30 In Their Thirties: Michelle Rafalski, Co-owner, Managing Partner, Gleba & Associates, Troy

After starting her career in commercial real estate, Michelle Rafalski joined Gleba & Associates, the financial planning firm her mother, Jill Gleba, founded in 1985. “I would call it very tedious,” she says of the business. “There’s a lot of nitpicky, need-to-know-this-specific-rule, law, (or) number.”
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Michelle Rafalski // Photo by Trever Long

After starting her career in commercial real estate, Michelle Rafalski joined Gleba & Associates, the financial planning firm her mother, Jill Gleba, founded in 1985. “I would call it very tedious,” she says of the business. “There’s a lot of nitpicky, need-to-know-this-specific-rule, law, (or) number.”

For Rafalski, though, the testing and certifications were a natural step — plus, she grew up around the office. “I joke that (the firm is) baby No. 1, I’m baby No. 2, and my brother is baby No. 3,” she says. She became managing partner in 2022, allowing her mother to pull back a bit and reduce her role.

Now things have come full circle. Rafalski just delivered her own first child, a girl, and she turned over business matters during her maternity leave to co-owner Moiz Kharodawala, the banking, mortgage, and taxation expert who joined the firm in 2013.

Together, they’re slowly buying out Gleba. The seamless interaction and family-friendly atmosphere are by design, Rafalski explains. “It was set up that way for our employees’ sake, because work-life balance is really important, and for our clients’ sake.”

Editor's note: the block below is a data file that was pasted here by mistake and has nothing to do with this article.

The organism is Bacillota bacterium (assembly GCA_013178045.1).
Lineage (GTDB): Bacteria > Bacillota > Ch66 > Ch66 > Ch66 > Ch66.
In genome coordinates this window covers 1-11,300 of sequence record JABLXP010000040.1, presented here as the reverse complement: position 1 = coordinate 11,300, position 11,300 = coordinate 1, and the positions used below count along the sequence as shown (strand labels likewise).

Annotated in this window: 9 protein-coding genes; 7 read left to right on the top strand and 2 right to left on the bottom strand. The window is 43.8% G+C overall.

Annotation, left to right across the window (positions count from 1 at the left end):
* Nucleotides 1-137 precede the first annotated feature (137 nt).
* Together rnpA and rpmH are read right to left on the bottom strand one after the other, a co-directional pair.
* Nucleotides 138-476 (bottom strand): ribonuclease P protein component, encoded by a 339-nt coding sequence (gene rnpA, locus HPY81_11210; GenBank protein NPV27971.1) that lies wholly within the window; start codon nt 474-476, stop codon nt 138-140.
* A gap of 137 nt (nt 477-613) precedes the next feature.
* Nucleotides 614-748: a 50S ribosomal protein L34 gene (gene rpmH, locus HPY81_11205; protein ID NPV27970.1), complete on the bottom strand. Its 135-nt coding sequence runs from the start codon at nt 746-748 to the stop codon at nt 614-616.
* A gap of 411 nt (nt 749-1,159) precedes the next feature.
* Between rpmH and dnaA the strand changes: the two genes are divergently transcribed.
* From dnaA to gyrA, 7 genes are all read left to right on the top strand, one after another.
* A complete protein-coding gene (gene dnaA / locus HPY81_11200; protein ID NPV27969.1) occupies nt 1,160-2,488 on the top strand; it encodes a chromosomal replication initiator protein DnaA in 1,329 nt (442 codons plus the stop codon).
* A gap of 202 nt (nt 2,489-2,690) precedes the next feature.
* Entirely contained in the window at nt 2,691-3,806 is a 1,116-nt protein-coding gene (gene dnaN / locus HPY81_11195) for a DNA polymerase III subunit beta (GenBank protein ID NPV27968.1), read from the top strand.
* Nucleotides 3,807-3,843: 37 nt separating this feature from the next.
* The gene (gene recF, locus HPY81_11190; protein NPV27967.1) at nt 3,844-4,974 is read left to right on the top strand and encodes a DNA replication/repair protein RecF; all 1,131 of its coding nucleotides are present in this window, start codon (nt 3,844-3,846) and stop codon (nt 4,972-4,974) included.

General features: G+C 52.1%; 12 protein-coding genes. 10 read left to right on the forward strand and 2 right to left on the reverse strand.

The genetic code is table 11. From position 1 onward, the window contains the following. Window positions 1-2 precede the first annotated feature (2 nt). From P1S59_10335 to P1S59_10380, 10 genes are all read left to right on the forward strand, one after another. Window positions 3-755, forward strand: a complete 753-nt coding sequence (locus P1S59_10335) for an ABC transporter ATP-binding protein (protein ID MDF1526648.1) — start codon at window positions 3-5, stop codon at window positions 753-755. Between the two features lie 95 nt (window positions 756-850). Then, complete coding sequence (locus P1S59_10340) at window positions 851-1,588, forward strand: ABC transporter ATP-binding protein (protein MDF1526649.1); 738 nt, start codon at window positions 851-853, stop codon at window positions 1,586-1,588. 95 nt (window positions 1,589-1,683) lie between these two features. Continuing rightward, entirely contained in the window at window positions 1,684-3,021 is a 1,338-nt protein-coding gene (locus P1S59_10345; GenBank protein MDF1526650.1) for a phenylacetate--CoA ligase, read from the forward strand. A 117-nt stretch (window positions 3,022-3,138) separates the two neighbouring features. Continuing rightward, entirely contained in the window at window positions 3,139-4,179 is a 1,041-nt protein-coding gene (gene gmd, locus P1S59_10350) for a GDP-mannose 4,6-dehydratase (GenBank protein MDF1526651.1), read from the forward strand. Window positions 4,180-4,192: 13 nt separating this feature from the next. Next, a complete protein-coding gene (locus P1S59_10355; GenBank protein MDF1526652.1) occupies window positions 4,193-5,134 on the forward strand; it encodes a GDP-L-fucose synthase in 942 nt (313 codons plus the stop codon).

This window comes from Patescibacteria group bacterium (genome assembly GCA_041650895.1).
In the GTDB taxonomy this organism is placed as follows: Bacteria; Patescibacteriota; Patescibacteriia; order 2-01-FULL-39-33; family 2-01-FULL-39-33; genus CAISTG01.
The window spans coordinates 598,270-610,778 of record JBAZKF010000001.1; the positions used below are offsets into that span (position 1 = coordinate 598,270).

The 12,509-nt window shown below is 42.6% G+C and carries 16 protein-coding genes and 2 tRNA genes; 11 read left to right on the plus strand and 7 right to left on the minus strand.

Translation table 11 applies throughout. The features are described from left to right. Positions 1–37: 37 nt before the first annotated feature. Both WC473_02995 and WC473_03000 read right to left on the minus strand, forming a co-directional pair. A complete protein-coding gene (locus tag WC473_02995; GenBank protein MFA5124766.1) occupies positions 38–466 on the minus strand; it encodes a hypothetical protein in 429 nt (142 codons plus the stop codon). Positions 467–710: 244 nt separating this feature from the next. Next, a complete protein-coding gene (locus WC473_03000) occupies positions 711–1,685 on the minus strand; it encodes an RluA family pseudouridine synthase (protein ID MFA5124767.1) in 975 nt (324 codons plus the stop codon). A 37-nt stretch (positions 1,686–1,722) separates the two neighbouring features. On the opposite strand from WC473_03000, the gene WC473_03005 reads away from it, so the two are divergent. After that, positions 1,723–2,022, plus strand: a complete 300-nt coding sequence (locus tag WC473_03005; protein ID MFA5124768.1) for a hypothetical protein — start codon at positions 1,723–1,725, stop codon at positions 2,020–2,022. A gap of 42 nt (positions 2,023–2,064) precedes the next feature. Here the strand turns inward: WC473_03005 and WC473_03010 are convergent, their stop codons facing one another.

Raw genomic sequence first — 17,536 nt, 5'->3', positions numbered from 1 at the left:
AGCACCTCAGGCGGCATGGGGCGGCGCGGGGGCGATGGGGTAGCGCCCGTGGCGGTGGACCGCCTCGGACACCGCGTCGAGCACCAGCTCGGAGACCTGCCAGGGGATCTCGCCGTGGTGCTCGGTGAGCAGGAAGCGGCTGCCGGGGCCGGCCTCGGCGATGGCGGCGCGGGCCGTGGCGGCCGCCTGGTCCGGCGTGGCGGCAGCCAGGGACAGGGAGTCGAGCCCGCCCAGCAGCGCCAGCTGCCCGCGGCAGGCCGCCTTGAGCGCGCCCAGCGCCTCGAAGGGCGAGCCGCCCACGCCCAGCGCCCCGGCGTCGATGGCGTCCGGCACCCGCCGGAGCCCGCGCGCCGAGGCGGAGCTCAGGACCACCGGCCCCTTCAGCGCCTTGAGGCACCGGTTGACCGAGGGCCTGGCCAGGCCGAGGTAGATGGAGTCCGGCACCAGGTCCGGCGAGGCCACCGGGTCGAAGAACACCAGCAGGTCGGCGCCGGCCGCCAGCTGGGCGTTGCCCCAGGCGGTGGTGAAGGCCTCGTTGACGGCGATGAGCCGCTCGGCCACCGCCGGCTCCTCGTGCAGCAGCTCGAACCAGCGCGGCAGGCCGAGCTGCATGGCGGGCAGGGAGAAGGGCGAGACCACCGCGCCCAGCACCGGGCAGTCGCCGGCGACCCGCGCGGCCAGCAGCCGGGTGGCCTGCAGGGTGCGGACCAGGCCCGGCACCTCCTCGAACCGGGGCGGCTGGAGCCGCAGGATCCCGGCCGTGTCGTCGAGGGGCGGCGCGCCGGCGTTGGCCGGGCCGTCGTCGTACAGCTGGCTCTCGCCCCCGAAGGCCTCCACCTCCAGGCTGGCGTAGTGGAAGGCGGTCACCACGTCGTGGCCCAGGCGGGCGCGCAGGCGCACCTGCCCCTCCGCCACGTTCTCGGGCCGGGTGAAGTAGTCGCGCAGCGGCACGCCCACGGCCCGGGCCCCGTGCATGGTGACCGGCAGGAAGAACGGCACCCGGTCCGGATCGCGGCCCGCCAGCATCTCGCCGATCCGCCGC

Following graduation from the University of Tennessee, Rafalski came back to metro Detroit. She spent eight years as a real estate associate at Marcus & Millichap before her mother finally succeeded at coaxing her into the family firm.

Enjoying her management role, Rafalski says the best part of a recent day was attending two networking events — a vital part of business strategy. “There are days when I just feel like a pregnant person, and I felt like I was a business owner again that day.”

She fielded the question of whether all the tests and certifications are a useful barrier of entry in financial planning by saying that compared to real estate, the licensing is “10 times worse.” She adds that she uses “maybe 10 percent” of it, “but I understand the hurdle that needs to exist to get into this business. It’s appropriate when you think about what we’re handling all day.”

While the most basic issues for clients are about individual retirement, a business sale, or a succession, the approach remains pretty basic, too. “It sounds so cheesy, but what do you want to do?” The adviser’s job is to help figure out how to get there.

When the sale of a business is involved, things can get tricky. “It’s your baby, you built this thing for however many years, and when it’s not worth as much as you think, that can be heartbreaking. But you can set up your business so that you’re saving yearly for retirement and not just counting on that big chunk when you sell it to someone else.”

From first balking at becoming a financial planner, she says she finds enjoyment in running the firm’s operations and handling the marketing process as well as tempering clients’ emotions and building relationships. They’re skills, she notes, that she inherited from her mother.